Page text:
A Pioneer in Literacy Education Leaves a Lasting Impact at BU
Margaret J. Early didn't just want to teach; she wanted to find the best possible ways to teach-for herself, and others.
Early (PAL'45, GRS'48, SED'54) devoted her life to advancing the field of literacy education. Even after her death in 2008, she's still helping students-from inner-city middle-schoolers to post-graduates-succeed in every step of their educational careers.
After earning her bachelor's degree at the Boston University School of Practical Arts and Letters and her master's in English, Early became a secondary education teacher in Walpole, Massachusetts, where she saw many students who had come up through the public school system yet still had problems reading, even in high school. That's when she discovered her life's work. By learning all she could about how reading was taught, she would help try to help all schoolchildren become better readers. She headed back to BU and, with financial support from a Warren Research Fellowship, earned her doctorate in reading education at the School of Education.
Early went on to become a renowned specialist in literary education: teaching at Syracuse University and the University of Florida, and penning books and articles that have become required reading for teachers across the country. Throughout her career, she remained connected to BU, contributing regularly to the PAL and School of Education Annual Funds. In 1994, the School honored her career with an Ida M. Johnson Distinguished Alumni Award. That year, Early donated $100,000 to the School, creating a mentorship program that paired senior visiting professors with doctoral students.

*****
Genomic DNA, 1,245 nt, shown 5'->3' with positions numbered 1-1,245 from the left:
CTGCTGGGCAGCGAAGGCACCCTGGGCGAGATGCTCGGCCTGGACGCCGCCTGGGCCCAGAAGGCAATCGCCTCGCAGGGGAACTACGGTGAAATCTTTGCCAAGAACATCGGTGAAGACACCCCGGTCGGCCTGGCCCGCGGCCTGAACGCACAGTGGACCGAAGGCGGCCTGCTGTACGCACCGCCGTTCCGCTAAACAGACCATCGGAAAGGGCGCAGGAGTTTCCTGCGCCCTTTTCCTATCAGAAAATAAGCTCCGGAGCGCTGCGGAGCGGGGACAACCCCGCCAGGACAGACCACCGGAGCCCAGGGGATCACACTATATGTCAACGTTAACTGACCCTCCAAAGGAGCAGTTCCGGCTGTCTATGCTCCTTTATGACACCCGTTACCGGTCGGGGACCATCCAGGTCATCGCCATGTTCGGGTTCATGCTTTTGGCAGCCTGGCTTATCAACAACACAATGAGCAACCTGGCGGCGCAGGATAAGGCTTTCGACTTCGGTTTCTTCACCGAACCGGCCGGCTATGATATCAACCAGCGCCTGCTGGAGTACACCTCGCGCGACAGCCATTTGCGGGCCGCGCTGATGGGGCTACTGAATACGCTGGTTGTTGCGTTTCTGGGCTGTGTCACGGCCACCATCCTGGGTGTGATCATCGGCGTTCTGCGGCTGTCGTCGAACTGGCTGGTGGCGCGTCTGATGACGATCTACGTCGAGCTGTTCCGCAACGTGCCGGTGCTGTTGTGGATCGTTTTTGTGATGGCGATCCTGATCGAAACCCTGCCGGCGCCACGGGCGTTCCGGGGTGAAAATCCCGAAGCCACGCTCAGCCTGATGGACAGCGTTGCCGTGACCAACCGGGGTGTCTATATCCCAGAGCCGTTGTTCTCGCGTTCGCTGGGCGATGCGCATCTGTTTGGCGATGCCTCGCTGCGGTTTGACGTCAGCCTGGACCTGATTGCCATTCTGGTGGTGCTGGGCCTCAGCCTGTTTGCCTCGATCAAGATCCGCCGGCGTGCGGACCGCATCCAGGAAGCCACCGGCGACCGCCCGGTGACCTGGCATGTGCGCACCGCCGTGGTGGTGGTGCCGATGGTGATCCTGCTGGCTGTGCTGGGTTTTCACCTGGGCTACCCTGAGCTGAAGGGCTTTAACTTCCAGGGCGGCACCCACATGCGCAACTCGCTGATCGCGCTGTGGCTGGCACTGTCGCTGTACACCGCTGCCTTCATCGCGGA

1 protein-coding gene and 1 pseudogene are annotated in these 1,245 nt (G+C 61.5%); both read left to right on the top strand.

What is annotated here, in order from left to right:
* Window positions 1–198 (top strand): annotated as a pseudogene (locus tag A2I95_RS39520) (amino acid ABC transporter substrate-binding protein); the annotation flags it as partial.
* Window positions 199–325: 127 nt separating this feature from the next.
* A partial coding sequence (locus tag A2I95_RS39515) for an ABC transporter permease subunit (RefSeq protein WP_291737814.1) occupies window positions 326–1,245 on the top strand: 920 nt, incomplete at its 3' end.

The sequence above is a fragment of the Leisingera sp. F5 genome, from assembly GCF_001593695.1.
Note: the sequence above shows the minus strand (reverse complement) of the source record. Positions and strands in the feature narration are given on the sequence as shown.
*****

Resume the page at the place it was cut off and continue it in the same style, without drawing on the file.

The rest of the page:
Early's philanthropic spirit extended beyond her own alma mater, reaching a sixth-grade class at an urban Syracuse middle school. In 2001, she established the Early Incentive Scholarship-her way of encouraging these students, many of whom had never planned to go to college, to pursue higher education. In return for achieving specific academic goals through middle and high school, the students earned scholarship money to put toward university tuition.
"Not all of our youngsters hold the hope of going to college," said Early when she established the program. "The sooner we give them hope, the more their lives will be improved throughout their schooling." In June 2008, six members of Early's adopted class received their high school diplomas-and a total of $126,000 in scholarship money.
That same day, by coincidence, Early passed away.
In her will, she left Boston University a generous gift: adding to a $300,000 donation she had made in 2006, Early decreed that $50,000 each year would be given to BU from the Margaret Early Charitable Trust to establish the Margaret and John Early Scholarship at the School of Education, named in honor of her parents. The scholarship provides financial support to doctoral students at SED majoring in literacy education, enabling aspiring teachers to follow her path, and help change education for the better.
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